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Summary: In this Sermon and Old Ezekiel addresses the congregation and reflects upon his life as a prophet and the Valley of the Dry Bones. Bible quotes are from the ESV.

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Preaching Outline 030908

Ezekiel 37:1-14

Hey there. Do you ever have one of those days when you just feel nostalgic? Don’t always know what it is, but I think it was those few days of warmer weather that got me thinking. Whenever it warms up, the memories just come flooding back to me. There is one date in particular that stands out in my mind. August 14, 586 BC as you would date it. That is the day that the temple in Jerusalem was destroyed.

It was an awful day for the people of Israel and Judah. It was also an especially tough day for me as a prophet of the Almighty God. But then again, I never really had an easy go of it in my career. Don’t get me wrong, I’m not saying that any of the prophets had it easy! No way! I certainly wouldn’t have wanted to be Elijah and always have Evil King Ahab and Jezebel breathing down my neck. Or to be Hosea and have to have my wife’s unfaithfulness serve as a lesson to the people about their unfaithfulness to God. Or to be Nathan and have the job of taking the great King David to task when he wandered from God.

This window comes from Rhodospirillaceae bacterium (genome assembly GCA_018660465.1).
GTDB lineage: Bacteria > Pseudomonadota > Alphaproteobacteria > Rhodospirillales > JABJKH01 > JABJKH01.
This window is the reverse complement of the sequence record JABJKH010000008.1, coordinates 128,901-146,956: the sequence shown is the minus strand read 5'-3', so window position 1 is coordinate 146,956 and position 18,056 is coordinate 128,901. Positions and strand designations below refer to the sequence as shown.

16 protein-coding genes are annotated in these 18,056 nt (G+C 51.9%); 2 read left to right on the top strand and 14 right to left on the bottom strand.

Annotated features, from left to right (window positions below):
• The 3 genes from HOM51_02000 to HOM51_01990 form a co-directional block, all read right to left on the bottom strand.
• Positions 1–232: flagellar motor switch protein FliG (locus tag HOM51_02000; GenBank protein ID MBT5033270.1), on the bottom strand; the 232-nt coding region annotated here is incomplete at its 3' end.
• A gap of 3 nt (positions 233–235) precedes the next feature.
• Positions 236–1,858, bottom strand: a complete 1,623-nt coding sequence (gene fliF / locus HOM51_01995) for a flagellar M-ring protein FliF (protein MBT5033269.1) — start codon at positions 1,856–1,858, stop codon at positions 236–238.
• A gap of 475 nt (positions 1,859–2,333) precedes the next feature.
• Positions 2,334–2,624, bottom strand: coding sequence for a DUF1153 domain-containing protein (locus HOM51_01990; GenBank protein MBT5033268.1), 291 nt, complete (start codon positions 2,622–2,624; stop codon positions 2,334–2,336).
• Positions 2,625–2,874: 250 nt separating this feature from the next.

But my circumstances were different. I was all set to become a Levitical Priest and to help the people of Israel worship in the temple. I studied for a long time to prepare for this and couldn’t wait until I was 30 and I could finally become a priest and carry out my duties. The problem was that before I turned 30, the Babylonians came in and conquered us. They took many of us away from our homeland and led us to Babylon to live as captives. I was crushed.

But right around the time turned 30, I got another kind of call from God. I was washing in the Kebar River when the Lord appeared to me in a vision and called me, not to the priesthood, but to be a prophet. So I went. I have a lot of memories from my time serving as a prophet. Some are wonderful, many are painful, others I wish I could forget. But whenever I start to feel down, I remember one event in particular and I can’t help but be filled with hope and joy, and feel privileged that I was one of the Prophets of God.

You see, for so long, I had the awful task of proclaiming the truth of God’s judgment upon the people. As we were exiled, many of the people started to think, “Hey maybe this will all be over soon, and we can all go back home before they do anything to the city or the temple.” I don’t blame them for wishing that, I wished it too, believe me!

But it fell to me to remind the people why this was happening. To remind them that their unfaithfulness was the cause of the exile. To say, “Thus says the Lord GOD: A city that sheds blood in her midst, so that her time may come, and that makes idols to defile herself! You have become guilty by the blood that you have shed, and defiled by the idols that you have made, and you have brought your days near, the appointed time of your years has come. Therefore I have made you a reproach to the nations, and a mockery to all the countries. Those who are near and those who are far from you will mock you; your name is defiled; you are full of tumult.” (Ezekiel 22:1-5)


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